There is nothing in Nicky Cruz’s book on the Trinity that was not already implicit in his previous books. His understanding of salvation and the Christian life did not change between Run Baby Run and The Magnificent Three. From the moment of his dramatic conversion, he had known that Jesus saves and the Father forgives. In his earliest days of Bible study he came to understand how it had been the sovereign “shove” of the Holy Spirit that had been at work behind the scenes. None of this was new information when he began to describe the Trinity as “the most important element” of his discipleship. In fact, Cruz had even affirmed the doctrine of the Trinity from the beginning. It seems as if nothing had changed, yet he began writing about his relationship with the Father, Son, and Spirit with the excitement of having made a life-changing discovery. He called it “the thing that sustains me, that feeds me, that keeps me steady when I am shaky.” Though Cruz had gained no new information, he wrote as if his new grasp of the Trinity had changed everything about his Christian life.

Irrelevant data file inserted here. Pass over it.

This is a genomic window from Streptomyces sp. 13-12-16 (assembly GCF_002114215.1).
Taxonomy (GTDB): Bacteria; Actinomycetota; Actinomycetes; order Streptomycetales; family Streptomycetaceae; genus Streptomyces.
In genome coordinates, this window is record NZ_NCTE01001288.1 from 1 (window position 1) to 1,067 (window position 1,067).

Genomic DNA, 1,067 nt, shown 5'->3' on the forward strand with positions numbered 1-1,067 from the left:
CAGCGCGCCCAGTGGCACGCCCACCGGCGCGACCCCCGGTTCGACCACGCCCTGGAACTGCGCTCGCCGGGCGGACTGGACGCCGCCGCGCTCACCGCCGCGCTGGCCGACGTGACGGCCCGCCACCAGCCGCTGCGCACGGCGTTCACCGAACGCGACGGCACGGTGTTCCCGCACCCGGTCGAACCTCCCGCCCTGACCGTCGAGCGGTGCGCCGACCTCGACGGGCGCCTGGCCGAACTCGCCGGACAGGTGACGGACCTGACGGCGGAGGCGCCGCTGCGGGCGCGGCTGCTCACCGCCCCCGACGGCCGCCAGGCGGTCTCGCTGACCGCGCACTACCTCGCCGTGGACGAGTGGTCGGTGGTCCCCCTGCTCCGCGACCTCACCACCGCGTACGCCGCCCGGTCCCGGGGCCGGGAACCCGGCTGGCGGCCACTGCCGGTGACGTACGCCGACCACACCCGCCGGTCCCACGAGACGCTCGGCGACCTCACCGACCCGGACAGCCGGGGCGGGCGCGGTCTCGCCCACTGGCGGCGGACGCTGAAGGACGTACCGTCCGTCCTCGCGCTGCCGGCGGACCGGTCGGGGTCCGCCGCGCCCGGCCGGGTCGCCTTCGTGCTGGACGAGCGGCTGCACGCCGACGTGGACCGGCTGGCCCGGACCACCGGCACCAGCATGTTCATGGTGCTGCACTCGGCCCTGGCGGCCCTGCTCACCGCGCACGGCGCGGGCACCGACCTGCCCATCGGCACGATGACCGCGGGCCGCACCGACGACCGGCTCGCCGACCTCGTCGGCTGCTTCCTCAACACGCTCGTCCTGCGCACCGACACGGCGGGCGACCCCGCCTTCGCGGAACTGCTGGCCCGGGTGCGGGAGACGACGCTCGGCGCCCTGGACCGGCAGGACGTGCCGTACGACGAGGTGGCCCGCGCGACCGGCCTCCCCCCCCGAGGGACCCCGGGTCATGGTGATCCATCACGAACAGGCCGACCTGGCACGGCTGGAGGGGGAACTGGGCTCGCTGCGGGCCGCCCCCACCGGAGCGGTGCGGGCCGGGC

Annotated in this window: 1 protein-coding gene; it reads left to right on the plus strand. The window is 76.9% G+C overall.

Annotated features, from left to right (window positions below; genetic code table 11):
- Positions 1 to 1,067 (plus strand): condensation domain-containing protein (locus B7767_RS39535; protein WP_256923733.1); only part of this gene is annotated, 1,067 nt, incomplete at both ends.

The difference is that he had gotten on the inside of the doctrine. He had moved from accepting it on the authority of Scripture and his trusted elders, to understanding it from within. “I didn’t understand it. I believed it was true, though at first only because I had such great confidence in those who taught it to me. Then later I believed it was true because I saw it to be true in the Bible.” This was an important transition in itself, maturing from a necessarily immature trust in human authority, to direct reliance on divine authority. But it was still only authority, and only worked on Cruz from outside. “So I believed it, but I still didn’t understand it.” What Cruz experienced in his trinitarian awakening was a kind of shift in how he perceived the same idea: First, he saw the Trinity as a difficult doctrine that had to be accepted but could hardly be explained, then he went on to see it as an illuminating doctrine that explained his actual Christian life as he had experienced it. Whereas he first encountered the doctrine as a problem, he came to understand it as a solution.